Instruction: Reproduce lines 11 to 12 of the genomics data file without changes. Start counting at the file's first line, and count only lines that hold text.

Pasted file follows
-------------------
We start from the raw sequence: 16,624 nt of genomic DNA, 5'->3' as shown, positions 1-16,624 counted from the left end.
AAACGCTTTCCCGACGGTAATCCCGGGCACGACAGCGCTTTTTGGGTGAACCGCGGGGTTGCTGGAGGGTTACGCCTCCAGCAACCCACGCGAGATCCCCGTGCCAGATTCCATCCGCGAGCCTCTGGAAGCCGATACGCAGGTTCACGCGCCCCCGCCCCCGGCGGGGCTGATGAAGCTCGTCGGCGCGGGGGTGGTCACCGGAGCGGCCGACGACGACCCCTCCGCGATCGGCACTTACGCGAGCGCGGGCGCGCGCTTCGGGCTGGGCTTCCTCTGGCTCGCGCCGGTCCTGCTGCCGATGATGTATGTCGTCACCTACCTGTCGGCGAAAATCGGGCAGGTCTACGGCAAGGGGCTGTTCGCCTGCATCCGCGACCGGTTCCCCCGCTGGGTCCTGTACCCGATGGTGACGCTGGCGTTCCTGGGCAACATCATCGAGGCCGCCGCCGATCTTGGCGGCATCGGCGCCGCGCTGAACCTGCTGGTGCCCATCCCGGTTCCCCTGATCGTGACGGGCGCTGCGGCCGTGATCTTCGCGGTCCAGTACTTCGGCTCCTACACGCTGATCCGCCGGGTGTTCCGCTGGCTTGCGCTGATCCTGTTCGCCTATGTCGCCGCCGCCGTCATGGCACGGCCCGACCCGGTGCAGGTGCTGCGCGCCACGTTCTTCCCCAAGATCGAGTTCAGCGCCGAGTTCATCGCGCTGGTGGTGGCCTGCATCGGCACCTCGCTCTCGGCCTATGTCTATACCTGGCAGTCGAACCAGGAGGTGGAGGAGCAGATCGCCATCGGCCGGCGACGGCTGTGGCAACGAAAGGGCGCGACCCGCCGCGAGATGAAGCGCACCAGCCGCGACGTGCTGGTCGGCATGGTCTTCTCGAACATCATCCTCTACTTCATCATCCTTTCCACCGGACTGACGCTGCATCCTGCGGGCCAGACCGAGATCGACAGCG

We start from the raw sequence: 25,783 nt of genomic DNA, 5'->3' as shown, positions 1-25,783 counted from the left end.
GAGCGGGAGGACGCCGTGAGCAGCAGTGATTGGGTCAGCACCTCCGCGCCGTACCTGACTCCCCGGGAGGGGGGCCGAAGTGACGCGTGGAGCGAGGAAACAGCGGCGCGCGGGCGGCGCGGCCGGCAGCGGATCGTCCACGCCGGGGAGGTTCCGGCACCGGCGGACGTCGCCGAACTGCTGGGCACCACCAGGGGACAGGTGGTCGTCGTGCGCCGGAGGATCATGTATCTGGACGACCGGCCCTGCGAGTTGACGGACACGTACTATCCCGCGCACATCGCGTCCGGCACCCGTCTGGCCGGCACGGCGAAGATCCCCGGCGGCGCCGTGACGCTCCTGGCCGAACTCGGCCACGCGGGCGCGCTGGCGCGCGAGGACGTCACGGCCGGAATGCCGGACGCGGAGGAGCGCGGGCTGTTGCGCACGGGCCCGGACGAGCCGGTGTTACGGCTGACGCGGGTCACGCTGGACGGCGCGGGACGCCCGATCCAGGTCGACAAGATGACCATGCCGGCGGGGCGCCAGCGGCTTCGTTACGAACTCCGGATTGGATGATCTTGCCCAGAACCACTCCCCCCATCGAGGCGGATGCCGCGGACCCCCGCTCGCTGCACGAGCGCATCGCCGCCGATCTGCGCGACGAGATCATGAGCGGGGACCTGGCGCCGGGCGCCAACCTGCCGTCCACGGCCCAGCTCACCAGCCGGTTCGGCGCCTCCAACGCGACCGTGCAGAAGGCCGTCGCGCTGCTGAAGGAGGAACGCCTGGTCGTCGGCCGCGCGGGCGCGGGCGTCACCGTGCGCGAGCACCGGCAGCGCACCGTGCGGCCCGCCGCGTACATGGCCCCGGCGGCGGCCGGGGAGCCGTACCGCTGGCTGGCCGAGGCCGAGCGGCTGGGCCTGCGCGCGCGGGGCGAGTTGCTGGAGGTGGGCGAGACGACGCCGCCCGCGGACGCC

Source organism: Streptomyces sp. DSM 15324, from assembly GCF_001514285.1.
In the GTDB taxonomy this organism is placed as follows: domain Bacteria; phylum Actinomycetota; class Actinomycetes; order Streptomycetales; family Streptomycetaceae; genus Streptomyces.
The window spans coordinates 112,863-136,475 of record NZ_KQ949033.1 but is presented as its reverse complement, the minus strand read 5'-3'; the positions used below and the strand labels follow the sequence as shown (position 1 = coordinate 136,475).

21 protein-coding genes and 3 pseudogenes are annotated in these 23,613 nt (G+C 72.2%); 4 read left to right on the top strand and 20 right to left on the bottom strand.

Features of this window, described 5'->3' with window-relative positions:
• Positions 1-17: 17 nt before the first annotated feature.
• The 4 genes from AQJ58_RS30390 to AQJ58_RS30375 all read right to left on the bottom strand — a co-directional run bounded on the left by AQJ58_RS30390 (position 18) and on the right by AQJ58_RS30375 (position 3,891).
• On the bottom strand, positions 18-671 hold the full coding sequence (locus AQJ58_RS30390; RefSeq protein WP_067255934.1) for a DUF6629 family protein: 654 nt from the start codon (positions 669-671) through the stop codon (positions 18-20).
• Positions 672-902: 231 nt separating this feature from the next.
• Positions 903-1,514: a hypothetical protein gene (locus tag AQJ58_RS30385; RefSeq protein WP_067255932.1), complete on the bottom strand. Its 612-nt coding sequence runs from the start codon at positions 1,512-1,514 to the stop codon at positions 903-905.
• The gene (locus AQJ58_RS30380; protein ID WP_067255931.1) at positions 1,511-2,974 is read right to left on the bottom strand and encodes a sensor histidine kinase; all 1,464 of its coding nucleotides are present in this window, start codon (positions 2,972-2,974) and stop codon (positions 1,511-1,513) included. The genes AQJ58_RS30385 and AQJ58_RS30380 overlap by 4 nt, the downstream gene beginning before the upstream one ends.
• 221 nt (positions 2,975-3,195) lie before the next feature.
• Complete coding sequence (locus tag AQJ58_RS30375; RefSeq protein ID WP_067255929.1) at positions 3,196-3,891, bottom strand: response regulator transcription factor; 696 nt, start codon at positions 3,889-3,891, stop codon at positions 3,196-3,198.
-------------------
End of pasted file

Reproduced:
• The 4 genes from AQJ58_RS30390 to AQJ58_RS30375 all read right to left on the bottom strand — a co-directional run bounded on the left by AQJ58_RS30390 (position 18) and on the right by AQJ58_RS30375 (position 3,891).
• On the bottom strand, positions 18-671 hold the full coding sequence (locus AQJ58_RS30390; RefSeq protein WP_067255934.1) for a DUF6629 family protein: 654 nt from the start codon (positions 669-671) through the stop codon (positions 18-20).